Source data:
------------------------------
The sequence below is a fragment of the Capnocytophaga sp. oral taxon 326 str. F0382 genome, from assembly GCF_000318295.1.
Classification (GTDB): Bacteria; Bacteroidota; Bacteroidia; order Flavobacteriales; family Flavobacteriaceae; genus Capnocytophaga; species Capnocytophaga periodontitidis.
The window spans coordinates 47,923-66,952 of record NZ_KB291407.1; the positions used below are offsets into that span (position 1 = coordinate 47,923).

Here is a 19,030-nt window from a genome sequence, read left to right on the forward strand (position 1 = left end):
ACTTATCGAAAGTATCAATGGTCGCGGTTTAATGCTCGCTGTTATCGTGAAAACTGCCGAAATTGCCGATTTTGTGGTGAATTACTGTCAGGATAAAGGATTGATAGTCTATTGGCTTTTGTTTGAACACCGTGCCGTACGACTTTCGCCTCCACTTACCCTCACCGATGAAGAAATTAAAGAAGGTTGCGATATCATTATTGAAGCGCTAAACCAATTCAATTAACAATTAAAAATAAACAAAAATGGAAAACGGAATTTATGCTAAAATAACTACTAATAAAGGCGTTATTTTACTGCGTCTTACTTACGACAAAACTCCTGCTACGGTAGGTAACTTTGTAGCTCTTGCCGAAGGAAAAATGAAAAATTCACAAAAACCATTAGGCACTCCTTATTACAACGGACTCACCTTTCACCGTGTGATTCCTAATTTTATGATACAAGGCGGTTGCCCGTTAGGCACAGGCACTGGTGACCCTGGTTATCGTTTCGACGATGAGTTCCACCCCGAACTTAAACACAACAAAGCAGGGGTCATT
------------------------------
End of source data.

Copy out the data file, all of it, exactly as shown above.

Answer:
The sequence below is a fragment of the Capnocytophaga sp. oral taxon 326 str. F0382 genome, from assembly GCF_000318295.1.
Classification (GTDB): Bacteria; Bacteroidota; Bacteroidia; order Flavobacteriales; family Flavobacteriaceae; genus Capnocytophaga; species Capnocytophaga periodontitidis.
The window spans coordinates 47,923-66,952 of record NZ_KB291407.1; the positions used below are offsets into that span (position 1 = coordinate 47,923).

Here is a 19,030-nt window from a genome sequence, read left to right on the forward strand (position 1 = left end):
ACTTATCGAAAGTATCAATGGTCGCGGTTTAATGCTCGCTGTTATCGTGAAAACTGCCGAAATTGCCGATTTTGTGGTGAATTACTGTCAGGATAAAGGATTGATAGTCTATTGGCTTTTGTTTGAACACCGTGCCGTACGACTTTCGCCTCCACTTACCCTCACCGATGAAGAAATTAAAGAAGGTTGCGATATCATTATTGAAGCGCTAAACCAATTCAATTAACAATTAAAAATAAACAAAAATGGAAAACGGAATTTATGCTAAAATAACTACTAATAAAGGCGTTATTTTACTGCGTCTTACTTACGACAAAACTCCTGCTACGGTAGGTAACTTTGTAGCTCTTGCCGAAGGAAAAATGAAAAATTCACAAAAACCATTAGGCACTCCTTATTACAACGGACTCACCTTTCACCGTGTGATTCCTAATTTTATGATACAAGGCGGTTGCCCGTTAGGCACAGGCACTGGTGACCCTGGTTATCGTTTCGACGATGAGTTCCACCCCGAACTTAAACACAACAAAGCAGGGGTCATT